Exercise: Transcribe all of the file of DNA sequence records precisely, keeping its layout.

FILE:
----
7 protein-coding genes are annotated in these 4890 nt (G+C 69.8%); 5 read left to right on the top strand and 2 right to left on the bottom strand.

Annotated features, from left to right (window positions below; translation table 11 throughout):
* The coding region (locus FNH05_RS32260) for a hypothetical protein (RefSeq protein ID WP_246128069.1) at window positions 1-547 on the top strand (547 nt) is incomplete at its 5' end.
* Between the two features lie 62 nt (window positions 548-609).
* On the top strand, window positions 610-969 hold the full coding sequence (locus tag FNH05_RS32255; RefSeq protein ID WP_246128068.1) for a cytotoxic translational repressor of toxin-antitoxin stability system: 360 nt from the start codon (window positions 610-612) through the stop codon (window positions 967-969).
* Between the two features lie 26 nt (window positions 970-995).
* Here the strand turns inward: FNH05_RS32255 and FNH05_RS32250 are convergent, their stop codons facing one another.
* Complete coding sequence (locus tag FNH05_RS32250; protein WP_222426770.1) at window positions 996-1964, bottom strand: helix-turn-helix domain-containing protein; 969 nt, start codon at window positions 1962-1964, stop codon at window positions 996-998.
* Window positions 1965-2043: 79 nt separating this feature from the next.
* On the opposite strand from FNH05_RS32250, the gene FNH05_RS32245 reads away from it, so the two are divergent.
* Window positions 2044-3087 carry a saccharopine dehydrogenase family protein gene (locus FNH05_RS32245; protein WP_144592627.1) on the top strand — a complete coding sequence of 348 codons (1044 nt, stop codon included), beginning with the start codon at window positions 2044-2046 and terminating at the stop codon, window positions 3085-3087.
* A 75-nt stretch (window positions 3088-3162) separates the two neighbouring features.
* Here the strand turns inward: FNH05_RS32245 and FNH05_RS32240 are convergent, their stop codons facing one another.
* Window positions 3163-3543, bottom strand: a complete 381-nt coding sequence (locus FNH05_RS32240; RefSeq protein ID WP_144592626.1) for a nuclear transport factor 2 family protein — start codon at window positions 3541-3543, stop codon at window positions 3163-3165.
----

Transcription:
7 protein-coding genes are annotated in these 4890 nt (G+C 69.8%); 5 read left to right on the top strand and 2 right to left on the bottom strand.

Annotated features, from left to right (window positions below; translation table 11 throughout):
* The coding region (locus FNH05_RS32260) for a hypothetical protein (RefSeq protein ID WP_246128069.1) at window positions 1-547 on the top strand (547 nt) is incomplete at its 5' end.
* Between the two features lie 62 nt (window positions 548-609).
* On the top strand, window positions 610-969 hold the full coding sequence (locus tag FNH05_RS32255; RefSeq protein ID WP_246128068.1) for a cytotoxic translational repressor of toxin-antitoxin stability system: 360 nt from the start codon (window positions 610-612) through the stop codon (window positions 967-969).
* Between the two features lie 26 nt (window positions 970-995).
* Here the strand turns inward: FNH05_RS32255 and FNH05_RS32250 are convergent, their stop codons facing one another.
* Complete coding sequence (locus tag FNH05_RS32250; protein WP_222426770.1) at window positions 996-1964, bottom strand: helix-turn-helix domain-containing protein; 969 nt, start codon at window positions 1962-1964, stop codon at window positions 996-998.
* Window positions 1965-2043: 79 nt separating this feature from the next.
* On the opposite strand from FNH05_RS32250, the gene FNH05_RS32245 reads away from it, so the two are divergent.
* Window positions 2044-3087 carry a saccharopine dehydrogenase family protein gene (locus FNH05_RS32245; protein WP_144592627.1) on the top strand — a complete coding sequence of 348 codons (1044 nt, stop codon included), beginning with the start codon at window positions 2044-2046 and terminating at the stop codon, window positions 3085-3087.
* A 75-nt stretch (window positions 3088-3162) separates the two neighbouring features.
* Here the strand turns inward: FNH05_RS32245 and FNH05_RS32240 are convergent, their stop codons facing one another.
* Window positions 3163-3543, bottom strand: a complete 381-nt coding sequence (locus FNH05_RS32240; RefSeq protein ID WP_144592626.1) for a nuclear transport factor 2 family protein — start codon at window positions 3541-3543, stop codon at window positions 3163-3165.